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from Nick Sibilla.
Setting an important precedent for law enforcement accountability and religious liberty, the U.S. Supreme Court last month sided with three Muslim men who say they were forced onto the No-Fly List when they refused to becomes informants for the FBI. With the ruling unanimous, Tanzin v. Tanvir reaffirms the principle that individuals can sue federal agents for violating their rights.
Muhammad Tanvir, Jameel Algibhah, and Naveed Shinwari are practicing Muslims who were approached by the FBI to spy on their communities. When the men refused to collaborate, they soon found themselves unable to fly. That came with a heavy cost. The men were effectively barred from visiting family members abroad, while Tanvir was forced to quit his job as a trucker.
To vindicate their rights, Tanvir and the others sued the FBI agents for monetary damages under the Religious Freedom Restoration Act (RFRA). For nearly 30 years, RFRA has let individuals “whose religious exercise has been burdened” seek to “obtain appropriate relief against a government,” which includes any “branch, department, agency, instrumentality, and official (or other person acting under color of law) of the United States.”
But since RFRA doesn’t explicitly define what counts as “appropriate relief,” the case sought to determine “whether ‘appropriate relief’ includes claims for money damages against Government officials in their individual capacities.” By a vote of 8-0, the court agreed with Tanvir that it does. (Since oral argument occurred before Amy Coney Barrett’s confirmation, she did not participate in the case.)
“In the context of suits against government officials, damages have long been awarded as appropriate relief” and have “coexisted with our constitutional system since the dawn of the Republic,” Justice Clarence Thomas wrote for the court. Moreover, suing for damages is not just “appropriate,” Thomas noted, “it is also the only form of relief that can remedy some RFRA violations.” For Tanvir’s lost income and “wasted plane tickets, effective relief consists of damages, not an injunction.”
Thomas also cited cases involving one-off violations, including the desecration of religious property and an unauthorized autopsy that violated Hmong beliefs, where injunctions would be useless—and only damages could remedy. “It would be odd to construe RFRA in a manner that prevents courts from awarding such relief,” Thomas added. “Had Congress wished to limit the remedy to that degree, it knew how to do so.”
“It is a soaring feeling. I made my life in this country, so this is important not just for me, but for everybody,” Tanvir said in a statement. “I don’t want the same thing that the FBI did to me to happen to others.”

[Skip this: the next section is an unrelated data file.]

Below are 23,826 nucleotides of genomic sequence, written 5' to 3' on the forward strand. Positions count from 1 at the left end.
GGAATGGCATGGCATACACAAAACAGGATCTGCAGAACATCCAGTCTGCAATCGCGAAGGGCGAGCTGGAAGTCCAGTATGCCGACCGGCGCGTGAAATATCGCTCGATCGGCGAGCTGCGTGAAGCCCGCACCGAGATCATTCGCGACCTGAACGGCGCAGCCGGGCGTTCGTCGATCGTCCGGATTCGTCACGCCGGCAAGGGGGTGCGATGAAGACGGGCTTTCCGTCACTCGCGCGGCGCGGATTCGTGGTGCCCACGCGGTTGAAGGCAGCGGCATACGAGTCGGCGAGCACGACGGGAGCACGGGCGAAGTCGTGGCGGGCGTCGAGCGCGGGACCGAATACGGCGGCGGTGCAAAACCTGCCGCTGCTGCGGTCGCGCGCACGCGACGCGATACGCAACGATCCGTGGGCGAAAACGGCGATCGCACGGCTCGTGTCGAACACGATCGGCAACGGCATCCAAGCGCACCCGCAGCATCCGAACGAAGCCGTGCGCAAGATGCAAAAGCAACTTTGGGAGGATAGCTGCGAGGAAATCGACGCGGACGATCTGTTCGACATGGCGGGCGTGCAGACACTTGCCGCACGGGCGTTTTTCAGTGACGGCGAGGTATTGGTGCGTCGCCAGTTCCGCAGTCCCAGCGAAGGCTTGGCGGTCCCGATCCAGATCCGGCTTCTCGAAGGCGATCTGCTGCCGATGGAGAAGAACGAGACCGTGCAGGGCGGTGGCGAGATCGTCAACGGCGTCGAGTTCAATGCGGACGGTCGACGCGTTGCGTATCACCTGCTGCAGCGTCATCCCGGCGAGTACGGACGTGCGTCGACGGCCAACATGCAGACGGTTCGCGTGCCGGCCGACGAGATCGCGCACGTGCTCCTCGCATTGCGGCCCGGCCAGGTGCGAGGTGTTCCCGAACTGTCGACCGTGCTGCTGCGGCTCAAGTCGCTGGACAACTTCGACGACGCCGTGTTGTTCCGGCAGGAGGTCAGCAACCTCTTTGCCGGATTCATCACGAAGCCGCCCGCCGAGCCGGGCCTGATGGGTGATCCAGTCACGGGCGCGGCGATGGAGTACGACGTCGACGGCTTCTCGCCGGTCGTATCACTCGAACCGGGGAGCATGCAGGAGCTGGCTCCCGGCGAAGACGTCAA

The Supreme Court also dismissed the Justice Department’s argument that allowing lawsuits for damages against government officials could “raise separation-of-powers concerns.” “To the extent the government asks us to create a new policy-based presumption against damages against individual officials, we are not at liberty to do so,” Thomas wrote. “Congress is best suited to create such a policy. Our task is simply to interpret the law as an ordinary person would.” After all, preventing anyone from filing a damages claim under RFRA would let judges nullify causes of actions passed by Congress—a clear breach of the separation of powers.
“To be sure, there may be policy reasons why Congress may wish to shield Government employees from personal liability, and Congress is free to do so. But there are no constitutional reasons why we must do so in its stead,” the justice added. “We cannot manufacture a new presumption now and retroactively impose it on a Congress that acted 27 years ago.”
Though Tanvir and the other men can now proceed with their lawsuit, they could soon encounter another procedural roadblock. In a footnote, Thomas noted that the FBI agents are “entitled to assert a qualified immunity defense when sued in their individual capacities for money damages under RFRA.” Found nowhere in the Constitution and created whole-cloth by the Supreme Court, qualified immunity shields government employees from any legal liability, unless they infringed on someone’s “clearly established” rights. Since only a handful of federal courts have heard claims for damages under RFRA, it’s quite possible that Tanvir could still lose his case on the grounds that his rights weren’t “clearly established.”
Nevertheless, the decision in Tanzin v. Tanvir may signal a new receptiveness among the court to hold government officials accountable. Last month, the Supreme Court denied qualified immunity to Texas prison guards who kept an inmate in cells “teeming with human waste,” allowing the man’s Eighth Amendment lawsuit to continue. This rejection of qualified immunity was the first such denial in more than 15 years by the Supreme Court. (Curiously, Thomas was the only justice who dissented, and he did not explain his reasoning.)
That same month, the High Court held oral argument in Brownback v. King, which hinges on whether the government can create a new form of immunity for police brutality cases. This government accountability case centers around James King, who was brutally beaten by police officers in broad daylight and has been fighting for years to get his day in court.
“The Supreme Court has provided its full-throated endorsement of damages as a necessary and historic mechanism for constitutional accountability,” said Scott Bullock, president and general counsel of the Institute for Justice, which is representing King. “In doing so, the court also reiterated its support for the foundational principles of this country, such as that damages can be awarded to check the government’s power and that it is Congress’ job to engage in policy making. The court’s job is to interpret the law, not to do policy.”